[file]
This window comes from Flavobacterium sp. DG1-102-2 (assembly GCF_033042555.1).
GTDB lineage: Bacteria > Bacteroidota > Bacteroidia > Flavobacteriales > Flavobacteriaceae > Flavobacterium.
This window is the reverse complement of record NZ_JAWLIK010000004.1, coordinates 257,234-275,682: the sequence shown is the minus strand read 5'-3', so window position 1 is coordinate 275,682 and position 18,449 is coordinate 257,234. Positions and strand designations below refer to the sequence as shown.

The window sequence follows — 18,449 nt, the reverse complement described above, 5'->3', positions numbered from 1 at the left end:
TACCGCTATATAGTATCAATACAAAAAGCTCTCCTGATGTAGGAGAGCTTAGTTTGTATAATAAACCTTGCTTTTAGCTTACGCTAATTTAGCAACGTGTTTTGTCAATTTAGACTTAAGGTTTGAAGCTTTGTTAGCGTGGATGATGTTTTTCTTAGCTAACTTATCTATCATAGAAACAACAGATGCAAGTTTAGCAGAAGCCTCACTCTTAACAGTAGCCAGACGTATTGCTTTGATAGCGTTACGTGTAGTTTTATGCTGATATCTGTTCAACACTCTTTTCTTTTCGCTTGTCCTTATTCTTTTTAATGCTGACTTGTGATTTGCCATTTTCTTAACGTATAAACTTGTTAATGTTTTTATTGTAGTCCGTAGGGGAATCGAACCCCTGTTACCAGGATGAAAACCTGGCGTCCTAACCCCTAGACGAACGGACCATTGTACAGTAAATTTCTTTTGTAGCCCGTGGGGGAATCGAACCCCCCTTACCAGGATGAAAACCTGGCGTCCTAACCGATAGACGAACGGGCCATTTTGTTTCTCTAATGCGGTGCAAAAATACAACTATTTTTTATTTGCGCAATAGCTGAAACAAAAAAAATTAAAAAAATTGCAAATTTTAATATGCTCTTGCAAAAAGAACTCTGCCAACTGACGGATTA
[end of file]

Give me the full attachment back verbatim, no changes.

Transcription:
This window comes from Flavobacterium sp. DG1-102-2 (assembly GCF_033042555.1).
GTDB lineage: Bacteria > Bacteroidota > Bacteroidia > Flavobacteriales > Flavobacteriaceae > Flavobacterium.
This window is the reverse complement of record NZ_JAWLIK010000004.1, coordinates 257,234-275,682: the sequence shown is the minus strand read 5'-3', so window position 1 is coordinate 275,682 and position 18,449 is coordinate 257,234. Positions and strand designations below refer to the sequence as shown.

The window sequence follows — 18,449 nt, the reverse complement described above, 5'->3', positions numbered from 1 at the left end:
TACCGCTATATAGTATCAATACAAAAAGCTCTCCTGATGTAGGAGAGCTTAGTTTGTATAATAAACCTTGCTTTTAGCTTACGCTAATTTAGCAACGTGTTTTGTCAATTTAGACTTAAGGTTTGAAGCTTTGTTAGCGTGGATGATGTTTTTCTTAGCTAACTTATCTATCATAGAAACAACAGATGCAAGTTTAGCAGAAGCCTCACTCTTAACAGTAGCCAGACGTATTGCTTTGATAGCGTTACGTGTAGTTTTATGCTGATATCTGTTCAACACTCTTTTCTTTTCGCTTGTCCTTATTCTTTTTAATGCTGACTTGTGATTTGCCATTTTCTTAACGTATAAACTTGTTAATGTTTTTATTGTAGTCCGTAGGGGAATCGAACCCCTGTTACCAGGATGAAAACCTGGCGTCCTAACCCCTAGACGAACGGACCATTGTACAGTAAATTTCTTTTGTAGCCCGTGGGGGAATCGAACCCCCCTTACCAGGATGAAAACCTGGCGTCCTAACCGATAGACGAACGGGCCATTTTGTTTCTCTAATGCGGTGCAAAAATACAACTATTTTTTATTTGCGCAATAGCTGAAACAAAAAAAATTAAAAAAATTGCAAATTTTAATATGCTCTTGCAAAAAGAACTCTGCCAACTGACGGATTA